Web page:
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The event that will change the history of the Middle East

Even amid a pandemic, we can rejoice at the first open, warm peace between Israel and Arab countries—and ignore the cynics seeking to downplay its importance.

U.S. President Donald Trump, joined by White House senior staff members, delivers a statement announcing the normalization agreement between Israel and the United Arab Emirates, on Aug. 13, 2020. Credit: White House/Joyce N. Boghosian.
U.S. President Donald Trump, joined by White House senior staff members, delivers a statement announcing the normalization agreement between Israel and the United Arab Emirates, on Aug. 13, 2020. Credit: White House/Joyce N. Boghosian.
Boaz Bismuth
Boaz Bismuth
 Boaz Bismuth is editor in chief of Israel Hayom.

What were we asking for, if not recognition of our right to live, flourish and one day die—of old age, if possible—in the land of our ancestors? Are Jews to be denied the basic right to which so many other peoples are entitled?

“Hath not a Jew hands, organs, dimensions, senses, affections, passions? … If you prick us, do we not bleed? If you tickle us, do we not laugh?” For how long will Shylock’s speech from “The Merchant of Venice” be relevant? From generation to generation, forever? But that’s just it—it is changing, and in giant steps. Two Arab states, the United Arab Emirates and Bahrain—both full members in the Arab League, which has always opposed our very existence—have come to Washington to sign a peace agreement with us.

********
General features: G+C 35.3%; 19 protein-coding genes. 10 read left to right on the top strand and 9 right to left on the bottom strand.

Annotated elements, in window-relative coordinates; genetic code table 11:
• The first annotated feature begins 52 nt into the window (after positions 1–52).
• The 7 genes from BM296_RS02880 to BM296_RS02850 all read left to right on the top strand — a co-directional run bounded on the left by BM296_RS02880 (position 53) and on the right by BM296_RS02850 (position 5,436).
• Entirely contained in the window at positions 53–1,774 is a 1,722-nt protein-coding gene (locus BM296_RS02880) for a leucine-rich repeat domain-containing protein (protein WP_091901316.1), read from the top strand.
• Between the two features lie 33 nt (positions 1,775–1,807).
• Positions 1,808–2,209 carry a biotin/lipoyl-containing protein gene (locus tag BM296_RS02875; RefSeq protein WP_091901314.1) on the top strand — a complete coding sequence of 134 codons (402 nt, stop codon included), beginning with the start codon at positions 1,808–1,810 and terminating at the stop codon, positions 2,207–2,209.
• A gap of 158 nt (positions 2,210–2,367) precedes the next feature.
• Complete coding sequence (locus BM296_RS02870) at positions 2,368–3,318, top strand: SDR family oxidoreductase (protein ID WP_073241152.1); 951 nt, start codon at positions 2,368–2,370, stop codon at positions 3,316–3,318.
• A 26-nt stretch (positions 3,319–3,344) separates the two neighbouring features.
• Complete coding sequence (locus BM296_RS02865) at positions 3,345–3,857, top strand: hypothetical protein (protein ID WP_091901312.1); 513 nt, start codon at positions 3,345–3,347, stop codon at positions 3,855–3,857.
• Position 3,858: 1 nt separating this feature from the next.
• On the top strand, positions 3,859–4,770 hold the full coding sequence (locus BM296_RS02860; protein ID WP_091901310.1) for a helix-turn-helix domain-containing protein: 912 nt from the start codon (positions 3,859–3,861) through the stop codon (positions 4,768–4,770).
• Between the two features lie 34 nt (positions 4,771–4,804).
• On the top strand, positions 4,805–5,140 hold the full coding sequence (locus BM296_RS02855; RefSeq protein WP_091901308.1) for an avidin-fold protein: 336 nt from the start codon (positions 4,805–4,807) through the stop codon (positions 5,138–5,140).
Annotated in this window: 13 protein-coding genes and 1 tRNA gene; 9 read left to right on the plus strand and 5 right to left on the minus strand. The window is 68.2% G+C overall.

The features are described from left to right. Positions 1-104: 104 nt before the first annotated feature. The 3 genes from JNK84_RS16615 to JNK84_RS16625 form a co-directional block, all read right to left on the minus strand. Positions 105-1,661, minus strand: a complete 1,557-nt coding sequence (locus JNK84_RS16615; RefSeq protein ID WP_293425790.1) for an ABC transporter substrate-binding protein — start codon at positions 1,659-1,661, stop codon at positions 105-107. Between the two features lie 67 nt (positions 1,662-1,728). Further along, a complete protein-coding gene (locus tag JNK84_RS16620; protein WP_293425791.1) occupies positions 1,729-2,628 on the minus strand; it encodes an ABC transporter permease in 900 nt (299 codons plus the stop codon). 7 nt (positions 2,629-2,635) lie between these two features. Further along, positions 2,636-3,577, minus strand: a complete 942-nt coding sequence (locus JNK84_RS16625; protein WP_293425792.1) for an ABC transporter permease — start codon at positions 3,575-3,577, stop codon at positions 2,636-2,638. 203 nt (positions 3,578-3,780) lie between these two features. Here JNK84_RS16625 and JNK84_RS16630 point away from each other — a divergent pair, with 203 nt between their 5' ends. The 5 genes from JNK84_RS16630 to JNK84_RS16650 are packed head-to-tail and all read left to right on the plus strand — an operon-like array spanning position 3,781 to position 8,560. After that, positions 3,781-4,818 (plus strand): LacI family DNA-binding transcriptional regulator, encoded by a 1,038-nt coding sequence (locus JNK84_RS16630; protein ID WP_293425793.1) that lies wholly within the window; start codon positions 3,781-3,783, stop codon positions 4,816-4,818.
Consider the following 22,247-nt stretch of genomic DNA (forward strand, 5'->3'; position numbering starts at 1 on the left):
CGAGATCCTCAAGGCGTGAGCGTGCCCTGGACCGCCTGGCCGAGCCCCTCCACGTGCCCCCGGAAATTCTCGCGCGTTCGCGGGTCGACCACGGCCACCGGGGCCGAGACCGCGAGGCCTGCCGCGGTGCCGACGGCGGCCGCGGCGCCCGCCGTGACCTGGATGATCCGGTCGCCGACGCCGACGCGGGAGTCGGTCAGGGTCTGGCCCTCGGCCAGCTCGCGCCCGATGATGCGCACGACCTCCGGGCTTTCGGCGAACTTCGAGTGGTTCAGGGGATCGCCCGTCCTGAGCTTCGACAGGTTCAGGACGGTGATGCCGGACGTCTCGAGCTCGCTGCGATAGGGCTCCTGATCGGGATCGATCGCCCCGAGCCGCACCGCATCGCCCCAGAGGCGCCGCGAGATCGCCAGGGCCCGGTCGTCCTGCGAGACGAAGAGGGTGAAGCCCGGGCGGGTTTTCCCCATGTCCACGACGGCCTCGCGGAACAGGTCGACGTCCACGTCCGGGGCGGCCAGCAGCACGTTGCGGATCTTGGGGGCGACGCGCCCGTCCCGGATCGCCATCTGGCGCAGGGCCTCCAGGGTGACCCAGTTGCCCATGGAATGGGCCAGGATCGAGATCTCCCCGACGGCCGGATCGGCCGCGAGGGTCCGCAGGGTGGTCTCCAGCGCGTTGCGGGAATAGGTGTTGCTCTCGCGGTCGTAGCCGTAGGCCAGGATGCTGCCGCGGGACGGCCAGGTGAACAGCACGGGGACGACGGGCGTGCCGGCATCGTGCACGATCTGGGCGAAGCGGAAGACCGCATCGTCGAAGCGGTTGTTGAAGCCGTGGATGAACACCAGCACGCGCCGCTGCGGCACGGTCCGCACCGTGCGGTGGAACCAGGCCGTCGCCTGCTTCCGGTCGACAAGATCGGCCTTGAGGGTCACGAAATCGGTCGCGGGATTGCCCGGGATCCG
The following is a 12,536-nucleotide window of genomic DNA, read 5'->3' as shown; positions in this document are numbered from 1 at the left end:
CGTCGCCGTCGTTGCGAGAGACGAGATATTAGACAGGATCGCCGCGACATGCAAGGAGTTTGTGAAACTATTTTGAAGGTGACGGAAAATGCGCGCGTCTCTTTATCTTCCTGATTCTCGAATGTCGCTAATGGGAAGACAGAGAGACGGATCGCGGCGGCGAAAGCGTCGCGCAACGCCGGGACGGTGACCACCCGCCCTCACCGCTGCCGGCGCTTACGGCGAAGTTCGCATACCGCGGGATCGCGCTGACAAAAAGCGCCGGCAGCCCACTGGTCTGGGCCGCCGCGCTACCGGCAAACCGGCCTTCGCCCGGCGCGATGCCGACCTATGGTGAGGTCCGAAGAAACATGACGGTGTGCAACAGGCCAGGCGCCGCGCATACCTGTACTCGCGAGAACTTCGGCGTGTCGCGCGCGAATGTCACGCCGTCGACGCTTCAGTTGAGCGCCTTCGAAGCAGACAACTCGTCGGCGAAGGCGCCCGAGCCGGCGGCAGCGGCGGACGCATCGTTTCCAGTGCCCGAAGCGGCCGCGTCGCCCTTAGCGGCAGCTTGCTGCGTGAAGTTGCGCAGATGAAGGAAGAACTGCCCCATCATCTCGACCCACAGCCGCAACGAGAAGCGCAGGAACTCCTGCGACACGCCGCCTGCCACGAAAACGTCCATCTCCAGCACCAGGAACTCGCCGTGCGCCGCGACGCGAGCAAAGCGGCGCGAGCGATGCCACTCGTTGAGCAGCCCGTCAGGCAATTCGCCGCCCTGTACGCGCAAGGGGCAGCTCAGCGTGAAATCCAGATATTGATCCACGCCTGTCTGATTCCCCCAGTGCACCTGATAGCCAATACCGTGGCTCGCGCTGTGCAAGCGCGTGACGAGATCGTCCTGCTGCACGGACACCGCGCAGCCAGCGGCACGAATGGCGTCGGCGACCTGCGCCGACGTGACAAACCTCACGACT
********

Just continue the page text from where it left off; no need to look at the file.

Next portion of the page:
Yes, it’s dramatic.

It’s dramatic because it’s being done proudly, openly and with joy—and not only on our side, but also theirs. It’s an enormous change, a sea change, one we were hoping for. Recognition of Israel not because there is no other choice, but due to the realization that good relations with Israel will improve the lives of their children along with the lives of ours.

I hear people trying to play down the importance of the event, and I’m sorry, because this is peace for all of us. And it is peace, not normalization. Many among us translate everything into petty politics, but this truly is a major event. What peace-seeking Israeli can remain indifferent or apathetic? Yes, even during a pandemic and on the brink of a lockdown we are allowed to rejoice, because this deal inspires a great deal of hope for the future—especially needed at the current time. Economic pandemic? Think about the billions that will be invested here as a result of this deal. And they will be.

Egypt under Anwar Sadat and Jordan under King Hussein gave us deals that excited us, but in both cases it was a cold peace that didn’t touch the lives of the people. In Cairo and Amman, we were asked to be discreet. I remember the criticism of Israel from the liberal protesters in Tahrir Square. I also heard a lot of anger about the peace deal in Amman. We need not dwell on the Oslo Accords. We wanted to believe, but we knew they didn’t stand a chance.